author's note: All of us have our personal "roads not taken". While some members of my family would argue that my passing up law school was the epic untaken path, the truth is, I wanted to be a minister for a long time. The circumstances were never right and I realized a few years ago that sometimes you just need to wait and see what happens because you'll ultimately end up where you're supposed to be. I am not sure I have ever or will ever find my true north. At any rate, the journey is pretty interesting.
I'm writing all of this to explain that every now and then I think about what I would say if I actually became an ordained priest. It's sort of kind of in Episcopalese, and I know that sometimes freaks other Protestants out. It's okay. We don't bite. If someone says, "Peace unto you" all you have to say is "Hey, you too!" and it's good. Okay?
So here we go.
Peace unto you.
(Yeah, this is where you say it back. It's okay. I got it.)
Welcome to the ark. It's pretty comfortable here, isn't it? Have you ever noticed that at times it seems a little echo-y? Maybe a tad incomplete? Are we missing something? Are we missing someone? Have we done everything we're supposed to do to make sure we're all safe as houses?
Let's take a look at God's instructions to Noah the first time around:
That would be Genesis 7:1-3 for those of you following along at home:
1 The LORD then said to Noah, "Go into the ark, you and your whole family, because I have found you righteous in this generation. 2 Take with you seven [a] of every kind of clean animal, a male and its mate, and two of every kind of unclean animal, a male and its mate, 3 and also seven of every kind of bird, male and female, to keep their various kinds alive throughout the earth.
Sounds like a pretty specific set of instructions, doesn't it? And here is what Noah did. You'll find it at Genesis 7:5:
5 And Noah did all that the LORD commanded him.
You'll notice that as specific as God was with his directions, he did not add a bunch of conditions and clauses and exceptions. He just said, "Take 'em all." and Noah said, "Okey dokey!" and went on a Mutual of Omaha wildlife roundup and all of God's creatures were represented in the ark as the rain came down. Every one of God's creatures. No exceptions.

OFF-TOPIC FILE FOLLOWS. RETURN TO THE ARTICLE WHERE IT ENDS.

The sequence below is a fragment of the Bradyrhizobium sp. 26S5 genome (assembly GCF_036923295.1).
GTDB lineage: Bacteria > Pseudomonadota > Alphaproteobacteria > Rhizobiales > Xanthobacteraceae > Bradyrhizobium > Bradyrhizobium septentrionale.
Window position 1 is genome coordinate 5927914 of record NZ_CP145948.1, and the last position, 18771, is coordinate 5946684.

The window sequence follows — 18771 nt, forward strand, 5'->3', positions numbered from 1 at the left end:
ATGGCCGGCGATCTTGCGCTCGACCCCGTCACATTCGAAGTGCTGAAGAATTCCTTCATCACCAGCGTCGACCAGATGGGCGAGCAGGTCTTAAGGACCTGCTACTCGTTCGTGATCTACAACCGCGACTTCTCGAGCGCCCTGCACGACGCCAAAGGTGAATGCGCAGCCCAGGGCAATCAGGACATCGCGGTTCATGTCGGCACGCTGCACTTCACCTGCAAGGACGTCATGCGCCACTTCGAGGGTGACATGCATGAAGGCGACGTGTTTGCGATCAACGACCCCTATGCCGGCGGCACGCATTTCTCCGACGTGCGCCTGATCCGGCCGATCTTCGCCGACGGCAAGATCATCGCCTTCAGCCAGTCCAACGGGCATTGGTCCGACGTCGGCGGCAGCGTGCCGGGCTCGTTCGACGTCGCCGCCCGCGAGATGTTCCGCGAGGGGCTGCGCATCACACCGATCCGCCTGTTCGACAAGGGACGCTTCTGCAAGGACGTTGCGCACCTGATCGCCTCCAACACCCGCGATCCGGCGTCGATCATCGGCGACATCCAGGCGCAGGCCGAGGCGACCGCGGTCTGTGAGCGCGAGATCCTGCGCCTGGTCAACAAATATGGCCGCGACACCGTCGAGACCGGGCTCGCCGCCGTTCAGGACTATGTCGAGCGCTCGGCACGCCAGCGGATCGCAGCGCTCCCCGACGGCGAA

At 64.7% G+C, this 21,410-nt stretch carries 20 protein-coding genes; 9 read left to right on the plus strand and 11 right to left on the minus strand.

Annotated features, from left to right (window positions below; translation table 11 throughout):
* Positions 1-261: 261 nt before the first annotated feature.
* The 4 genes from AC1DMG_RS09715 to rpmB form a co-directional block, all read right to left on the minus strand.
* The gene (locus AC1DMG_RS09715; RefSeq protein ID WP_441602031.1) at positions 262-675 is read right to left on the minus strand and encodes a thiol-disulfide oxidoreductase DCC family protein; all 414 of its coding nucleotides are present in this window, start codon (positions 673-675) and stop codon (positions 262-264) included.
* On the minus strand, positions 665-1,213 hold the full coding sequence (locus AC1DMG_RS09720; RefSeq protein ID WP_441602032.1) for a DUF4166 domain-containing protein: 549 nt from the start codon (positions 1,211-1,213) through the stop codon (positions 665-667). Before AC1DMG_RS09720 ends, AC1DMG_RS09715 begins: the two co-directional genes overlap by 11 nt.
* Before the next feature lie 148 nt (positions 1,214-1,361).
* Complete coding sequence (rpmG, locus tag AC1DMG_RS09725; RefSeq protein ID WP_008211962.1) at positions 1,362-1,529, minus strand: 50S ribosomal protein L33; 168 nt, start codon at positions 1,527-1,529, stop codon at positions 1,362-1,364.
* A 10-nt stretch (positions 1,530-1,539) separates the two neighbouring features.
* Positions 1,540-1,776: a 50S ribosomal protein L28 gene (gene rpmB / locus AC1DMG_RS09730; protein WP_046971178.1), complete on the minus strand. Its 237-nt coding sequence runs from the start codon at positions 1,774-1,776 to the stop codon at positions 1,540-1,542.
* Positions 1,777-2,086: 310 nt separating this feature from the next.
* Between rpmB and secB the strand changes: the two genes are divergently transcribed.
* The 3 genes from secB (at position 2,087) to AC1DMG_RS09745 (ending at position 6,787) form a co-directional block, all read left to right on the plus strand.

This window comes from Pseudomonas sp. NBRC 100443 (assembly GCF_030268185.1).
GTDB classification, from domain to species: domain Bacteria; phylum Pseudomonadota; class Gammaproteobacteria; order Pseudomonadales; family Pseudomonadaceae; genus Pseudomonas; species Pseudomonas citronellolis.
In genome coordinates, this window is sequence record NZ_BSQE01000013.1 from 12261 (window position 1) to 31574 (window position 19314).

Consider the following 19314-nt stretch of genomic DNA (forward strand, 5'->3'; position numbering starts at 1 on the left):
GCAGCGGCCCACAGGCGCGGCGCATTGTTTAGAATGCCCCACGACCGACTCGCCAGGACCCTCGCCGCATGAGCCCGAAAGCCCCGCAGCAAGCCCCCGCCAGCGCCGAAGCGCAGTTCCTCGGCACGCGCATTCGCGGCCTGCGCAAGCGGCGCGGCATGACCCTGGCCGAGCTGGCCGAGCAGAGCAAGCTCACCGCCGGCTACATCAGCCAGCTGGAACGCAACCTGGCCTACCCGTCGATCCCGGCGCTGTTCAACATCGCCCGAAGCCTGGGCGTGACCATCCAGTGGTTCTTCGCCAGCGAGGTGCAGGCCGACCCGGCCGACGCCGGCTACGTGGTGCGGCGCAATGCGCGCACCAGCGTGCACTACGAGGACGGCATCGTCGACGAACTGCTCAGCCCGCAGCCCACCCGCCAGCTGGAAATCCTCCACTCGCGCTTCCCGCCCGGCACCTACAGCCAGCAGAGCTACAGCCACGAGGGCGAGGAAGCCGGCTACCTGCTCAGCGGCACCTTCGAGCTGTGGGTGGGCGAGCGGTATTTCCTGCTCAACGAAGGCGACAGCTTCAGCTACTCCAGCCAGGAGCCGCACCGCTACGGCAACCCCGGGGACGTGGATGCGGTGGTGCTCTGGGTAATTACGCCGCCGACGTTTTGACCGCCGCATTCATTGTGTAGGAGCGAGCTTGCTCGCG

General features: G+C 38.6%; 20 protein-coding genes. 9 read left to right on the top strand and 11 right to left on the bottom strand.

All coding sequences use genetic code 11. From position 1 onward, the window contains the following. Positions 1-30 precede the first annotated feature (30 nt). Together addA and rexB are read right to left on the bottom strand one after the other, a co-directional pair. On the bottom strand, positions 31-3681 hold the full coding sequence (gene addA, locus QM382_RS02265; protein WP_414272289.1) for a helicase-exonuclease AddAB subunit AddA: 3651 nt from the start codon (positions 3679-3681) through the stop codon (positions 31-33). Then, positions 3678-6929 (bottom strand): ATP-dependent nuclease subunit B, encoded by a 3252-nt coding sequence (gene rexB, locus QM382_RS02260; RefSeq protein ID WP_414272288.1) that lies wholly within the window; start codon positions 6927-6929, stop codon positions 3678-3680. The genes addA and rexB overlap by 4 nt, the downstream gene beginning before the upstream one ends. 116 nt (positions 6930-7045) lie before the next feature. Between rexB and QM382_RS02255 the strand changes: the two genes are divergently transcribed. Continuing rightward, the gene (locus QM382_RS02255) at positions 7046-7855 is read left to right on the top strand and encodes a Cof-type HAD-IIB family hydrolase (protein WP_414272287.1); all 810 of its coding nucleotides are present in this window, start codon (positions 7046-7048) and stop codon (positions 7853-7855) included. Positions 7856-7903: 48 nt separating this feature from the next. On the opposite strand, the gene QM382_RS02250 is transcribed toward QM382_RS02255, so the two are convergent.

Noah, had something that many of us are missing right now. He had the insight to know that if we are truly created in God's image, it is not our place to question the wisdom of the diversity of his creation. Noah had no right then and we have no right now; and this leads me to a very important question.
As Christians, we have it made. We are the dominant cultural presence in this country. We enjoy freedom and security, in fact, we take them for granted and don't realize that there are people who cannot enjoy the same safety we feel in this ark we've built. I don't understand it. There's plenty of room for everybody to have an equal share of goodness, of happiness. Allowing people to live and love and worship (or not) as they see fit does not, by even the tiniest measure, diminish what we have. In fact, I can only see how being inclusive and loving and compassionate would have the opposite effect. So, please explain to me why we are slamming the door in the face of so many and leaving them in harm's way? Do we really know better than God? Are we really so wise as to try to correct the God who made these people who are perfect and beautiful just the way they are because we disagree with their very existence?
Are you smarter than God?
I'm not. Hey, I've seen "Bruce Almighty" and will tell you right now, that's one job I don't want. You shouldn't want it, either.
As Christians, we're really lucky because we don't have to wander creation to find the perfect badger to please God. He really doesn't ask much of us beyond that initial acceptance. Well, wait there's that one tiny thing that he mentioned in passing:
John 15:12 This is my commandment, That ye love one another, as I have loved you.